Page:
LTC Bullet:  Pension Protection Act of 2006 

Wednesday, February 7, 2007 

Austin, TX-- 

LTC Comment:  PPA '06 made some big changes in the tax treatment of annuity and LTC insurance products.  What does it mean?  After the ***news.*** 

*** 2008 BUSH BUDGET PROPOSAL for Health and Human Services contains two provisions bearing on Medicaid LTC eligibility.  They're baby steps but at least they move in the right direction. 

"Refining Long-term Care Home Equity. With some exceptions, the Deficit Reduction Act of 2005 does not permit individuals who have more than $500,000 of home equity to be eligible for Medicaid long term care services. States have the option to increase the limit to $750,000. The Budget proposes to remove this option and maintain the home equity limit at $500,000. 

"Enhancing Asset Verification for Medicaid Eligibility. The President's Budget proposes to expand a Social Security Administration (SSA) pilot using electronic financial records for verifying an applicant's assets to appropriate HHS programs. State Medicaid agencies would be required to establish pilots in locations where SSA is operating such a pilot." *** 

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*** SEVENTH ANNUAL INTERCOMPANY LTCI CONFERENCE will be held at the Adam's Mark Hotel, in Dallas, TX from March 25-28, 2007.  Visit for details and registration.  Known for its outstanding networking opportunities, this year's conference offers 20+ hours of exhibit networking.  Ten educational tracks led by top LTC specialists plus leading business.  Financial professionals from outside the industry will share their expertise and insights.  Opening the conference is the Distributors Roundtable.  And closing the conference, the popular CEO Forum is back.   I'll be there presenting the blockbuster findings from the Center's latest LTC study in Texas. ***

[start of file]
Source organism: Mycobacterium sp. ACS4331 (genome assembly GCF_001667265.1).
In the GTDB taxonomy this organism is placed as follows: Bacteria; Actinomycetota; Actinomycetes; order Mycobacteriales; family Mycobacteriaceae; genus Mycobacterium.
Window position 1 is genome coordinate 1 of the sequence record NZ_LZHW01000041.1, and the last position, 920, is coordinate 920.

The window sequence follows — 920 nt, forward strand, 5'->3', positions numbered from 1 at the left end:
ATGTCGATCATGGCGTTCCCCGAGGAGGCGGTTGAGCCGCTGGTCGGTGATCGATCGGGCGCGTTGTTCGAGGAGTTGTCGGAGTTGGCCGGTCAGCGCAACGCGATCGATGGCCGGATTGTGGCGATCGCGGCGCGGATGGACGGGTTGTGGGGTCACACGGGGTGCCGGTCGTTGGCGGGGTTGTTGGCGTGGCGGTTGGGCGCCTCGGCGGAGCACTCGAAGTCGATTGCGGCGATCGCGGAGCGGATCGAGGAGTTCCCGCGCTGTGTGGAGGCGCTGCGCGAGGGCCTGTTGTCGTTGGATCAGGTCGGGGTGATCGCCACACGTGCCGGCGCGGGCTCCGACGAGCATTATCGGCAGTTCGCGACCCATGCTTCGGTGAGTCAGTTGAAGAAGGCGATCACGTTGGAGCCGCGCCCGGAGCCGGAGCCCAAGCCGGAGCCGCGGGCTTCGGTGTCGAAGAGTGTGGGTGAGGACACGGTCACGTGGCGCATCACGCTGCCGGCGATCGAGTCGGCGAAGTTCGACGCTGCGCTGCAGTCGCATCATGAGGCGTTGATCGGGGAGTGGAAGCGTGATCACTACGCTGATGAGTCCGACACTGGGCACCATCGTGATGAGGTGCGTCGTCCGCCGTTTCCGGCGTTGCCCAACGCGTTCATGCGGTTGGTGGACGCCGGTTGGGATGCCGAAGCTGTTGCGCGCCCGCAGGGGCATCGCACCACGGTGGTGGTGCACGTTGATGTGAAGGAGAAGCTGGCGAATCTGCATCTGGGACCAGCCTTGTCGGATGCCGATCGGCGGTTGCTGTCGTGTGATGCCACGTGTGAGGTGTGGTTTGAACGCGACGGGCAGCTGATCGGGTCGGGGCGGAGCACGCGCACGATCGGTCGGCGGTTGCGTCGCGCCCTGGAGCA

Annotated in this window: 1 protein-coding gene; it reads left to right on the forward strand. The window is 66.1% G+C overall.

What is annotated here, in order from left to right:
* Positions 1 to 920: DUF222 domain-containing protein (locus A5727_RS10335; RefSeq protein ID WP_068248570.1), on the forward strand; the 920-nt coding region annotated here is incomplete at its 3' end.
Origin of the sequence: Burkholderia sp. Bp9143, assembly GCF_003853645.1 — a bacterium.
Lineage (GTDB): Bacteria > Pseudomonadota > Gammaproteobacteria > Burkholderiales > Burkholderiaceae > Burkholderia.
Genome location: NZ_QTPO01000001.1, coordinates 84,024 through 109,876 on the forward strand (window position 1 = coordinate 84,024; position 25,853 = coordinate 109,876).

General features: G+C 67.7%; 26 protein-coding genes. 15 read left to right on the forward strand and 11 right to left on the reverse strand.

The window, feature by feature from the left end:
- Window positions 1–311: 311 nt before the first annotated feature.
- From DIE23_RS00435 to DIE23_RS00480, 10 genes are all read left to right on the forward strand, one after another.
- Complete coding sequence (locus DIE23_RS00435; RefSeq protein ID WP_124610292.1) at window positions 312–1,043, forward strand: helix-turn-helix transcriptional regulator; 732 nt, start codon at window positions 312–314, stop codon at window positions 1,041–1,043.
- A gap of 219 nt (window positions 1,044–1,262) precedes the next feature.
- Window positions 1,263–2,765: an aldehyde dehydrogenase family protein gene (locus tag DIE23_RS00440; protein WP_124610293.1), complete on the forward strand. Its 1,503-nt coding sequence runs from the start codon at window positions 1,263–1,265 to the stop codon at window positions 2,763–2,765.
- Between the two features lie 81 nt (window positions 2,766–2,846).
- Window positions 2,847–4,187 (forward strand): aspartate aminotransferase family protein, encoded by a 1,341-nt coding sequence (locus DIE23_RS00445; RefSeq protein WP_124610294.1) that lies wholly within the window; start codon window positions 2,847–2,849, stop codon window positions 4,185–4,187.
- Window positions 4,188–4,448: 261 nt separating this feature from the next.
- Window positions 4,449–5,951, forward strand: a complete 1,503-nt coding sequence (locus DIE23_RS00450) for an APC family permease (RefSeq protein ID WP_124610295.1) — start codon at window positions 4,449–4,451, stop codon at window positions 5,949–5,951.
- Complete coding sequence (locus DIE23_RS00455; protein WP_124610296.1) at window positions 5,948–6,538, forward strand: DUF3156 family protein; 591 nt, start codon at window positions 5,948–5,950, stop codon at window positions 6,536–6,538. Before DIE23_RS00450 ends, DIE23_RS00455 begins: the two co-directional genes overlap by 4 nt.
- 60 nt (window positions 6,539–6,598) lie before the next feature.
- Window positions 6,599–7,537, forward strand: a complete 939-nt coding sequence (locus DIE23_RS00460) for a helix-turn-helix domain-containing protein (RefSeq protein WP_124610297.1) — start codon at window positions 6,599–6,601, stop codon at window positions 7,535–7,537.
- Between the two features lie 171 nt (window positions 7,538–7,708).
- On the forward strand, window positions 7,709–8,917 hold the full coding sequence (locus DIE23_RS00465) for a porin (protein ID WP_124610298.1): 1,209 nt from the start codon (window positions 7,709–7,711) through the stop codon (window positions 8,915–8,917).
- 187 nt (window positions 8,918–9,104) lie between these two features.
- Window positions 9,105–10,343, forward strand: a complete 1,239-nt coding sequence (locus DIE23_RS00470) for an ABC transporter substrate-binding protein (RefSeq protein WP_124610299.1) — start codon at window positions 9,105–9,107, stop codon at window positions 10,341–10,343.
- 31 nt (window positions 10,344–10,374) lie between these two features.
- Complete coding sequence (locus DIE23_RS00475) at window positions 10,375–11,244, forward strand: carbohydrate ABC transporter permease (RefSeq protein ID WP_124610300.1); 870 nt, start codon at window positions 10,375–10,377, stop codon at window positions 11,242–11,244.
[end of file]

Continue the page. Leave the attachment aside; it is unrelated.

LTC Comment:  Ever since I met with then-Treasury official Mark Warshawsky in the Fall of 2005, I've been a believer in the potential to meld annuities and LTC coverage more effectively.  Warshawsky advocated improving the tax treatment of policies that combine the benefits of both financial products.  I added that arrow to my quiver of recommendations as I conducted Hill briefings on how to relieve the fiscal burden on Medicaid by encouraging private financing alternatives for LTC. 

We didn't get the needed changes in the Deficit Reduction Act.  But they came soon after in the Pension Protection Act of 2006, enacted August 17, 2006.  For a copy of PPA '06 and other information, see

Ever since this new law was enacted, I've been waiting to find some good analysis of its provisions.  For example:  what exactly do they mean?  Who's most likely to be affected?  What effect will the law have on the marketability of long-term care coverage?  Is there hope that it will help to wake people up to the need to plan for long-term care?  Will it relieve the fiscal burden on Medicaid? 

I'm still waiting for this kind of comprehensive analysis of PPA '06.  But in the meantime, a very interesting analysis of one aspect of the law's impact was brought to my attention by Center member Sally Leimbach of Franklin Morris in Baltimore. 

The source is Michael E. Kitces, MSFS, MTAX, CFP, CLU, ChFC, RHU, REBC, CASL, Director of Financial Planning, Pinnacle Advisory Group, Columbia, Maryland 410-995-6630,, email:  His analysis follows with permission: 

"Here's how people THINK [the Pension Protection Act of 2006] works. You put $100,000 into a new 2010 hybrid annuity-LTC product. The annuity earns $5,000 in growth, raising the cash value to $105,000. The annuity company subtracts $5,000 of funds from the annuity to cover the cost of LTC coverage, reducing the cash value back to $100,000 (this cost is just for illustrative purposes; I realize it's probably high for most people). Thus, the individual spent $5,000 of growth on LTC coverage and the contract is still worth $100,000 with a $100,000 cost basis. Thus, the owner got to use $5,000 of annuity growth tax-free, avoiding all the taxes that would otherwise have been paid on growth because the contract now has a value equal to its cost basis. At a 30% marginal tax rate, that's $1,500 of tax savings. Hooray!